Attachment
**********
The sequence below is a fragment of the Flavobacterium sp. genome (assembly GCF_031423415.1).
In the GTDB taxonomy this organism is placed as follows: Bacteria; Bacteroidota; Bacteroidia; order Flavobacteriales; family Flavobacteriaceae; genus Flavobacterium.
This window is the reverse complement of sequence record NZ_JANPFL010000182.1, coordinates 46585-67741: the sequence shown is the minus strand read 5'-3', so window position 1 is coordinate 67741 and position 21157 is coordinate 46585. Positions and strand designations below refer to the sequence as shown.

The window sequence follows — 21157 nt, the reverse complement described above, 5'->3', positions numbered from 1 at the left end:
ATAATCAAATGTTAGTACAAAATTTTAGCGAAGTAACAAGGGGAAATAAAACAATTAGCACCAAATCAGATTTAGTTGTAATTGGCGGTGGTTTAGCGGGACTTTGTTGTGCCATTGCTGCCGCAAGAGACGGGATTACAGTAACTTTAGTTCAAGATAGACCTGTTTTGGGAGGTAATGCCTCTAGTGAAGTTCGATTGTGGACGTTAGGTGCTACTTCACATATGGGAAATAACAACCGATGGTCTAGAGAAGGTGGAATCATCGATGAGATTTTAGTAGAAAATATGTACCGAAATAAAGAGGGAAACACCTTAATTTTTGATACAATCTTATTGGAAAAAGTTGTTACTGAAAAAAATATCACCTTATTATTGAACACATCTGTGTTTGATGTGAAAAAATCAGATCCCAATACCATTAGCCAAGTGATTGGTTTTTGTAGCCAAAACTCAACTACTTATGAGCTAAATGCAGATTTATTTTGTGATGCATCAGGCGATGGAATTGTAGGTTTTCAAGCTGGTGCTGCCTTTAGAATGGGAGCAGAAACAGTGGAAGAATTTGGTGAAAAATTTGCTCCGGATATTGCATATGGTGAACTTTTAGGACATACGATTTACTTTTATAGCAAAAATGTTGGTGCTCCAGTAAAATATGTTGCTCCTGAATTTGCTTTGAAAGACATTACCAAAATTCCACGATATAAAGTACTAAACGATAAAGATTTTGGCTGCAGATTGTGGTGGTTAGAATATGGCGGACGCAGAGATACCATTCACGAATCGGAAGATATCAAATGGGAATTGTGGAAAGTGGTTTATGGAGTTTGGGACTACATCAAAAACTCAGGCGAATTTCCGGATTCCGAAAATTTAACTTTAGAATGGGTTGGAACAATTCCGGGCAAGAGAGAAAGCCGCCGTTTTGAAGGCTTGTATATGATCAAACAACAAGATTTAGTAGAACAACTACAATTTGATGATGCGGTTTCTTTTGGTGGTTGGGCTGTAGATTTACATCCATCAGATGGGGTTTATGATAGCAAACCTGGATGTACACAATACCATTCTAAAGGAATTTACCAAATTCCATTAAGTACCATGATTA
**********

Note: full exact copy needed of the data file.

The sequence below is a fragment of the Flavobacterium sp. genome (assembly GCF_031423415.1).
In the GTDB taxonomy this organism is placed as follows: Bacteria; Bacteroidota; Bacteroidia; order Flavobacteriales; family Flavobacteriaceae; genus Flavobacterium.
This window is the reverse complement of sequence record NZ_JANPFL010000182.1, coordinates 46585-67741: the sequence shown is the minus strand read 5'-3', so window position 1 is coordinate 67741 and position 21157 is coordinate 46585. Positions and strand designations below refer to the sequence as shown.

The window sequence follows — 21157 nt, the reverse complement described above, 5'->3', positions numbered from 1 at the left end:
ATAATCAAATGTTAGTACAAAATTTTAGCGAAGTAACAAGGGGAAATAAAACAATTAGCACCAAATCAGATTTAGTTGTAATTGGCGGTGGTTTAGCGGGACTTTGTTGTGCCATTGCTGCCGCAAGAGACGGGATTACAGTAACTTTAGTTCAAGATAGACCTGTTTTGGGAGGTAATGCCTCTAGTGAAGTTCGATTGTGGACGTTAGGTGCTACTTCACATATGGGAAATAACAACCGATGGTCTAGAGAAGGTGGAATCATCGATGAGATTTTAGTAGAAAATATGTACCGAAATAAAGAGGGAAACACCTTAATTTTTGATACAATCTTATTGGAAAAAGTTGTTACTGAAAAAAATATCACCTTATTATTGAACACATCTGTGTTTGATGTGAAAAAATCAGATCCCAATACCATTAGCCAAGTGATTGGTTTTTGTAGCCAAAACTCAACTACTTATGAGCTAAATGCAGATTTATTTTGTGATGCATCAGGCGATGGAATTGTAGGTTTTCAAGCTGGTGCTGCCTTTAGAATGGGAGCAGAAACAGTGGAAGAATTTGGTGAAAAATTTGCTCCGGATATTGCATATGGTGAACTTTTAGGACATACGATTTACTTTTATAGCAAAAATGTTGGTGCTCCAGTAAAATATGTTGCTCCTGAATTTGCTTTGAAAGACATTACCAAAATTCCACGATATAAAGTACTAAACGATAAAGATTTTGGCTGCAGATTGTGGTGGTTAGAATATGGCGGACGCAGAGATACCATTCACGAATCGGAAGATATCAAATGGGAATTGTGGAAAGTGGTTTATGGAGTTTGGGACTACATCAAAAACTCAGGCGAATTTCCGGATTCCGAAAATTTAACTTTAGAATGGGTTGGAACAATTCCGGGCAAGAGAGAAAGCCGCCGTTTTGAAGGCTTGTATATGATCAAACAACAAGATTTAGTAGAACAACTACAATTTGATGATGCGGTTTCTTTTGGTGGTTGGGCTGTAGATTTACATCCATCAGATGGGGTTTATGATAGCAAACCTGGATGTACACAATACCATTCTAAAGGAATTTACCAAATTCCATTAAGTACCATGATTA